The 30 days instead of 60 and the 10 months instead of 12 came out of presentations, representations made by the commissions themselves, because we had post-mortems and we had questions. The 30-day minimum is a minimum. It does not mean that you've cut everybody else off.
These were ideas emanating from the commissions themselves that we wanted to act on.
I will just mention that one of the reasons why all of this becomes very possible is the very high-performing computers that now exist for cartography, for example, for utilizing StatsCan data, skimming off what you need in order to help the commissions. Whereas it used to take two months to prepare a series of maps, it can now take half a day. With respect to the formula itself, we've heard what the chief statistician said. It's obvious to me that a new number has been designed in order to do the in-between provinces. The way the indexing formula for future redistribution exercises works is that it will be the average of provincial population growth.
That will have the impact of slightly lowering the quotient, compared to if you used the total population, the average Canadian population overall, which means then that the seats will remain slightly higher, which is what is sought by this exercise.
The resulting allocation from Bill C-20, in my view, with Ontario getting 15 seats, Alberta 6, B.C. 6, and Quebec 3, is exceedingly good.
The west, in essence, and Ontario, while not getting exactly what they should, will certainly be much better represented, in terms of what democracy is about. Insofar as Quebec is concerned, Quebec will remain right on, not overrepresented, not underrepresented, based on the total number of seats. This has been one of the objectives for a very long time. I think Mr. Reid was alluding to this in his testimony yesterday. It has been around for a long time that Quebec was a pivotal province. There are those that are underrepresented. There are those that are overrepresented. Quebec is right there. This approach is one, certainly, that I am in agreement with.
Thank you, Mr. Chairman.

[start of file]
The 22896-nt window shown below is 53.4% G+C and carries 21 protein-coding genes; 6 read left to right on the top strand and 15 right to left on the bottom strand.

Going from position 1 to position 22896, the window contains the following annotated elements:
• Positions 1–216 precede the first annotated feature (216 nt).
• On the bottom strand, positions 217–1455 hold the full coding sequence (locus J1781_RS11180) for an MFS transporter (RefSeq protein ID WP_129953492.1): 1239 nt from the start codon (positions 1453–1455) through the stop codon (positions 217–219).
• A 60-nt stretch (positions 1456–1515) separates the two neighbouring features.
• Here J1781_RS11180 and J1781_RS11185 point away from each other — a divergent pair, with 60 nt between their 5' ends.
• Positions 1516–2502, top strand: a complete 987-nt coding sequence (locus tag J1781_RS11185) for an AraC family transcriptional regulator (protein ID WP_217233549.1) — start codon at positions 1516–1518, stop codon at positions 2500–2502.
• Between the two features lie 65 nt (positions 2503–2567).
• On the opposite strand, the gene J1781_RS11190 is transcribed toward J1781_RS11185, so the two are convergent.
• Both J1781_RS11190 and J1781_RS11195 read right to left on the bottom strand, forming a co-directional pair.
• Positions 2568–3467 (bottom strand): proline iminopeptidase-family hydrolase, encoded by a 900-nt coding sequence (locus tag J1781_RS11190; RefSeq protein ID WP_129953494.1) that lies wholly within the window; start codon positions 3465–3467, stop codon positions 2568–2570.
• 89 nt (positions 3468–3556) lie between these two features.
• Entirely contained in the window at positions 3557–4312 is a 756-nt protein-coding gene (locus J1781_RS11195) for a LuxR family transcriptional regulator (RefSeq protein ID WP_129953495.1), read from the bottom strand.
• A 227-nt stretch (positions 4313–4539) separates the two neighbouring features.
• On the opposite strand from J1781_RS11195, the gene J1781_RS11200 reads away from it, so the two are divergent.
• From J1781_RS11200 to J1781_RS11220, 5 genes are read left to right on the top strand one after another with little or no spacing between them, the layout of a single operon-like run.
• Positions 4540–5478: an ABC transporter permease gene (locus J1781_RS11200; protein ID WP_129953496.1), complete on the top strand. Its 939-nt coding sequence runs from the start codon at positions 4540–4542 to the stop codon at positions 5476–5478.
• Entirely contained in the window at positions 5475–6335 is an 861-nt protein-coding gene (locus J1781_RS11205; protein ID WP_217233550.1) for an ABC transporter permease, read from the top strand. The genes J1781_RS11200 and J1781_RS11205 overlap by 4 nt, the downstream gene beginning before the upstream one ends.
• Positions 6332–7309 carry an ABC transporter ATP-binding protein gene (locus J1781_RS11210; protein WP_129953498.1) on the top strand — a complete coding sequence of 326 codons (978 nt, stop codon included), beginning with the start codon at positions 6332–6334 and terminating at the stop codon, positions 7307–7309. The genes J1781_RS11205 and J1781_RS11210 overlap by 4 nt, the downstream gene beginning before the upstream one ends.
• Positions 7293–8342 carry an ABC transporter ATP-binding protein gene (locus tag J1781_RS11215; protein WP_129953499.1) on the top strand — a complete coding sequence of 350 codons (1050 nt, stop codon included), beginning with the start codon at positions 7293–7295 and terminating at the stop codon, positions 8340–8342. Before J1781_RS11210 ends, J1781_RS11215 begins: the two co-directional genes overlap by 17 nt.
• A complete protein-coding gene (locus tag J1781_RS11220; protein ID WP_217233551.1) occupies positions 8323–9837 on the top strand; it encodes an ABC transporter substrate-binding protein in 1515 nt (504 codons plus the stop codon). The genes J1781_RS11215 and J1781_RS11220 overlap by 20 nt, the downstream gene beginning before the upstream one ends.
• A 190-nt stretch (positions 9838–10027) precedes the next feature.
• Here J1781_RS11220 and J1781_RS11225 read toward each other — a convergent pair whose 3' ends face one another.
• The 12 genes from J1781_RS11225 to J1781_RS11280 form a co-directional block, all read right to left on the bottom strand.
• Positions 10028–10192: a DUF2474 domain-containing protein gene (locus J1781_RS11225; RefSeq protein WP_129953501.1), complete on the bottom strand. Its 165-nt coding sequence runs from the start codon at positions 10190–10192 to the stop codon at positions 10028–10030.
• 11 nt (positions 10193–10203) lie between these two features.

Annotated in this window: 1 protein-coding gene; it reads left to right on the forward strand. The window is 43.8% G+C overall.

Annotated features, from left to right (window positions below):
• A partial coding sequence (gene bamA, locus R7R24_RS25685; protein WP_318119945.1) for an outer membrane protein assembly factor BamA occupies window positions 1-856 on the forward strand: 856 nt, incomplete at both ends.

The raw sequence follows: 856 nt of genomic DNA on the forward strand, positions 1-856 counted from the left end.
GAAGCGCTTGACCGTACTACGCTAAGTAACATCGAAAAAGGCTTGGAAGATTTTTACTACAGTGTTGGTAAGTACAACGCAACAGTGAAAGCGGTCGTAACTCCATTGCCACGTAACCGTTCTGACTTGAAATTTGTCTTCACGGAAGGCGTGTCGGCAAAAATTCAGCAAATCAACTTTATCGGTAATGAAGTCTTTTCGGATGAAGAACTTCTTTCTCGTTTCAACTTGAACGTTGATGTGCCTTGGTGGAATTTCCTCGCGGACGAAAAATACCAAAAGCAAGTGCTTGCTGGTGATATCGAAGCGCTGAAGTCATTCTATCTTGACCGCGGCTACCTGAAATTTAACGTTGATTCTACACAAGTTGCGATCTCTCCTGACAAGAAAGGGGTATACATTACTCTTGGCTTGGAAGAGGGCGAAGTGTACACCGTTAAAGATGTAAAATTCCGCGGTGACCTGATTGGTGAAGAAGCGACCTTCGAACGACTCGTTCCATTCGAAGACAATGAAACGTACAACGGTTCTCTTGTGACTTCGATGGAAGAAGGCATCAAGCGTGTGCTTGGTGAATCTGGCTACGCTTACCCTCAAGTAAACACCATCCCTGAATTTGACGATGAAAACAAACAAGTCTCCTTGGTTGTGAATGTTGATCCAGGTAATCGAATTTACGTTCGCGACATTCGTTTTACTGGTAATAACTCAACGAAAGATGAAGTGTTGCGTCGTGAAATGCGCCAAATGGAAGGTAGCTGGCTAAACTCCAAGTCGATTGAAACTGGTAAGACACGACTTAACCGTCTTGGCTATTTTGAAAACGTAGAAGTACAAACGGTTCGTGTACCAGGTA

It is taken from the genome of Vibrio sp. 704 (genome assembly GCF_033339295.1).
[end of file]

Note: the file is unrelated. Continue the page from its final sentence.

November 17th, 2011 / 11:05 a.m.
Chief StatisticianStatistics Canada
Thank you, Mr. Chairman, for this opportunity to address the committee in relation to its study of Bill C-20.
Today, I am accompanied by two officials from Statistics Canada who are experts in census and population estimate methodologies, namely Mr. David Dolson, Director of Social Survey Methods, and Ms. Johanne Denis, Director of the Demography Branch.
As I think you know, Statistics Canada's role in the readjustment of electoral boundaries is in the supply of population data to support, first, the application of the formula for allocation of seats to the provinces and territories, and, second, the delineation of electoral districts within provinces and territories. For the purpose of delineation of electoral districts within provinces and territories, there is only one source of population data that provides the necessary detailed geographic breakdowns, and that is the census of population, which is conducted every five years.
For the purpose of allocation of seats between provinces and territories, there are two alternative sources of population data that could be employed. The first source, and the one that has been used in the past, is the unadjusted population counts from the decennial census of population. Statistics Canada will publish counts from the 2011 census of population on February 8, 2012. The second alternative source is Statistics Canada's population estimates program. This program produces annual and quarterly estimates of the populations of the provinces and territories. Estimates in this program reflect at any given point in time all of the information that Statistics Canada possesses in order to provide the best possible evaluation of those populations.
Bill C-20 proposes, in a departure from previous practice, to use the currently available estimates of provincial and territorial populations at July 1, 2011, for purposes of calculating the allocation of seats between provinces and territories. These estimates reflect results of the 2006 census adjusted for net undercoverage, augmented by births and immigration since the census date and reduced by deaths and emigration.